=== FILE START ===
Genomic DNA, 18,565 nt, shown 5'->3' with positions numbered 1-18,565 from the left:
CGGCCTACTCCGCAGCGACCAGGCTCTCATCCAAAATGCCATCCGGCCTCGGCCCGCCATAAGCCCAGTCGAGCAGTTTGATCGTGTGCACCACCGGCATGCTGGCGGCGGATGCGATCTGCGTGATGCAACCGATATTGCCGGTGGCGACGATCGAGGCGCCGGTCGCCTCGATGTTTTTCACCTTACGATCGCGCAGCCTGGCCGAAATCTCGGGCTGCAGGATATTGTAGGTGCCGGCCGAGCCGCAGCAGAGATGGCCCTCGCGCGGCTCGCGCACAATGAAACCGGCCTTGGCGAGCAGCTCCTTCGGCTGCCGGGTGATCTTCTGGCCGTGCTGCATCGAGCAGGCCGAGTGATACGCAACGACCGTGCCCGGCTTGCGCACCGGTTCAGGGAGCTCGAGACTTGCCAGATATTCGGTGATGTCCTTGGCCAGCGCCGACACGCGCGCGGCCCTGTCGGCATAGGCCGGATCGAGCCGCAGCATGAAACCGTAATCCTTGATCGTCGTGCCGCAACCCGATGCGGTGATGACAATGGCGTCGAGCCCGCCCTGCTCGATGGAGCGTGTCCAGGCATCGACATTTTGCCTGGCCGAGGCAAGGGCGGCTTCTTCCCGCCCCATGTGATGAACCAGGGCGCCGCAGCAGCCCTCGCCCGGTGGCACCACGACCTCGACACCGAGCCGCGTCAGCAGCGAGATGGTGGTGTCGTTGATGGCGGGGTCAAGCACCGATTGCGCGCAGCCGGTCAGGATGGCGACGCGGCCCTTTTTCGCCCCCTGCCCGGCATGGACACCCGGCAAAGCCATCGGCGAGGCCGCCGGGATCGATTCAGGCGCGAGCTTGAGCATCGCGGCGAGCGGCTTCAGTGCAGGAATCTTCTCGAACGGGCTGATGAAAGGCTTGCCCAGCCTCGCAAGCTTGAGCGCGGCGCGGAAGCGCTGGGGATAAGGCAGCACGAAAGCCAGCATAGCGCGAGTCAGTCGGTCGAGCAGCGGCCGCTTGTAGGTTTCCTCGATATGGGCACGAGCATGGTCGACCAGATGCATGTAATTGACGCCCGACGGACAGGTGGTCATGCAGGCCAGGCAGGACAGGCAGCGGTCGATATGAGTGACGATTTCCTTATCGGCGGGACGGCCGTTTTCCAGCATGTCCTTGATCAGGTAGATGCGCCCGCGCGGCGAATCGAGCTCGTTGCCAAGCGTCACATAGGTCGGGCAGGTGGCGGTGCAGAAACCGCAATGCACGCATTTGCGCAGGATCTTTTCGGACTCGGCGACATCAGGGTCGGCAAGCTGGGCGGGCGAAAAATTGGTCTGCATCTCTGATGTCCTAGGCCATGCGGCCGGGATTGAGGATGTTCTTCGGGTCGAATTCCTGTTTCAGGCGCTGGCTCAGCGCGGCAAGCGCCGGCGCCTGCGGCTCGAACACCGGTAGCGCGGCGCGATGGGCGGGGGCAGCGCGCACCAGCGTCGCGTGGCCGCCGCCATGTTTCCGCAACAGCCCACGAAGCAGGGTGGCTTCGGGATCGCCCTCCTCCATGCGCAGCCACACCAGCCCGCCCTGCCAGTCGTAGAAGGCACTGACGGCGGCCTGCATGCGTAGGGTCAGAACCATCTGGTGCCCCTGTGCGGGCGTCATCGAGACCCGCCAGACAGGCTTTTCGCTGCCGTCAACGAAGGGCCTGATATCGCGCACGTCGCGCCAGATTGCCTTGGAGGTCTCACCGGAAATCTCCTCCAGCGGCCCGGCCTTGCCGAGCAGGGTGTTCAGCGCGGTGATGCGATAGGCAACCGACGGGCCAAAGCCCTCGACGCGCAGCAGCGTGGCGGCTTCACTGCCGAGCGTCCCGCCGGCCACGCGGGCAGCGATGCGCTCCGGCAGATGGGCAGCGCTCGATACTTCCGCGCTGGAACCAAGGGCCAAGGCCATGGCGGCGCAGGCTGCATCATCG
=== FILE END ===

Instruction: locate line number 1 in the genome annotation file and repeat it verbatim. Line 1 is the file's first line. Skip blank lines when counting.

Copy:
Genomic DNA, 18,565 nt, shown 5'->3' with positions numbered 1-18,565 from the left: